• misuse of records and information by service providers, private entities or other organisation with temporary custody of public records
  • reduced or loss of access to records.

Risks can increase due to differences between recordkeeping systems, information management practices, recordkeeping abilities and maturity in the agencies involved.

MOG or administrative change agreement

Include risk mitigation strategies, recordkeeping requirements, compliance and monitoring information, and responsibilities need to be included in your agreement to reduce and manage potential risks.

If you are outsourcing a function and public records are in the custody of a service provider, or records are on loan to a private entity as part of a privatisation, you may need to do a periodic risk assessment. Make sure provisions to carry out regular monitoring of recordkeeping are in your agreement.

7. Risks from converting, migrating and digitising records

There are specific risks to records that need to be considered when digitising, converting or migrating records.

Do a risk assessment to determine the risks and your level of acceptance of those risks.

Consider:

  • if there is a risk that a complete and reliable reproduction of the original record cannot be created
  • your ability to prove the authenticity of the digitised, converted or migrated record if challenged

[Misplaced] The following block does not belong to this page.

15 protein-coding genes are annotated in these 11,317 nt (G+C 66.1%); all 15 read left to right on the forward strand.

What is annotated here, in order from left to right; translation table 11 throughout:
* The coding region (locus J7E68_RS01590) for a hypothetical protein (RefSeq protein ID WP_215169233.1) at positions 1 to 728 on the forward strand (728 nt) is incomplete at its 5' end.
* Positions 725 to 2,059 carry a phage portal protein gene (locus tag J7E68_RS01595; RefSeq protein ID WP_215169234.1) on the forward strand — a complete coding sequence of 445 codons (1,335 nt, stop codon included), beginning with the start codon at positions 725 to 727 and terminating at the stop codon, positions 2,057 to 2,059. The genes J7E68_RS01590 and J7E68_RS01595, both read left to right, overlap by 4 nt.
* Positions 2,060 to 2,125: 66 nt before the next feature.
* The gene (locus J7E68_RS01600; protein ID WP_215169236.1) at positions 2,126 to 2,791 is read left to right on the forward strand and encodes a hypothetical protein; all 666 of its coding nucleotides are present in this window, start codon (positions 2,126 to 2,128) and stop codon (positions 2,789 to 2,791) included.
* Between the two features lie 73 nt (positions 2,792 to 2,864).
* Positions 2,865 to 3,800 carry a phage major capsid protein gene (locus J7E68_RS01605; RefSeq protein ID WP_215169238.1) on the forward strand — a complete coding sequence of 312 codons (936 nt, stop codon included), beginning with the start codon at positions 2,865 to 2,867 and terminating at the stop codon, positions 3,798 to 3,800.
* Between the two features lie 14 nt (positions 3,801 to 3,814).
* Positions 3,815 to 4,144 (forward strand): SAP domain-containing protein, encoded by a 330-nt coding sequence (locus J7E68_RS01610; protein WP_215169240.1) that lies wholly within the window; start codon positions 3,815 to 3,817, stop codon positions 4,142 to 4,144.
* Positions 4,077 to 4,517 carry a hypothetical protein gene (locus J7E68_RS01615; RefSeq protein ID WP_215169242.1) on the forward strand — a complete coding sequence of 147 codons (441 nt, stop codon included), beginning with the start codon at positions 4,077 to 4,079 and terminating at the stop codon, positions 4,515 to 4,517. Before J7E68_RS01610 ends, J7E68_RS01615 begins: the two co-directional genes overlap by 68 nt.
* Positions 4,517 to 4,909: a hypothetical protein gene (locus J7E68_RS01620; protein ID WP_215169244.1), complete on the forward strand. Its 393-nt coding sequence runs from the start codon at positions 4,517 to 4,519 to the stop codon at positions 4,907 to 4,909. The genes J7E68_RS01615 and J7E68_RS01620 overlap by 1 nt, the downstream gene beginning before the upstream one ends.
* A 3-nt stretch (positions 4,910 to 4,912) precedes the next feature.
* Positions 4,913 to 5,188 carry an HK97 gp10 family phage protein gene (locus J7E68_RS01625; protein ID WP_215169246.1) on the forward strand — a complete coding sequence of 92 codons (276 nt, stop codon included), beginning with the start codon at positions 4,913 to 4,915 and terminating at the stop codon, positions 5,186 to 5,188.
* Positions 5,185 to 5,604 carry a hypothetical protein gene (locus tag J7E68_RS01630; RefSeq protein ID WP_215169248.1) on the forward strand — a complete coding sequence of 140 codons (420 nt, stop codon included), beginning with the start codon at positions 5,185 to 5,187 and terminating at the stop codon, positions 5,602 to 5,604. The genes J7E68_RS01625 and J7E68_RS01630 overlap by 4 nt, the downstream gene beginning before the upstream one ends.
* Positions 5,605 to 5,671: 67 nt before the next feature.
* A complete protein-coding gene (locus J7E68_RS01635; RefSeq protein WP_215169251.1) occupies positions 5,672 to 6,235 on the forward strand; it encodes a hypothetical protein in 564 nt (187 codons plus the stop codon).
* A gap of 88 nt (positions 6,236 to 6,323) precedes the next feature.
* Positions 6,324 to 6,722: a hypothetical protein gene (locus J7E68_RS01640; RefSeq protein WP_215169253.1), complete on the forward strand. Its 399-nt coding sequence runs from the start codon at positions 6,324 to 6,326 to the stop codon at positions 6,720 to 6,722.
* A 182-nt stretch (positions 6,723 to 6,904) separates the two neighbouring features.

• your ability to manage the digitised, converted or migrated record and ensure it will remain accessible for the full retention period
  • the level of risk to vital records
  • what level of loss and/or change of record characteristics between the source record and the converted, digitised or migrated version is acceptable (e.g. content, context, structure, appearance, connections).

If you are digitising, also consider:

  • the likelihood that a temporary value record may become permanent in the future
  • whether government, community, and others’ expectations will be met by providing access to a digitised image rather than the original
  • whether records or information could be damaged or lost during the process, particularly fragile and older records, or records with intrinsic value.

You may need to develop a strategy to mitigate the identified risks if they are unacceptable.

Risk mitigation may depend on how the migration, digitisation or conversion is done (e.g. through technical specifications and settings).

8. Resources and tools

Risk assessment matrix and register template (PDF, 37 KB)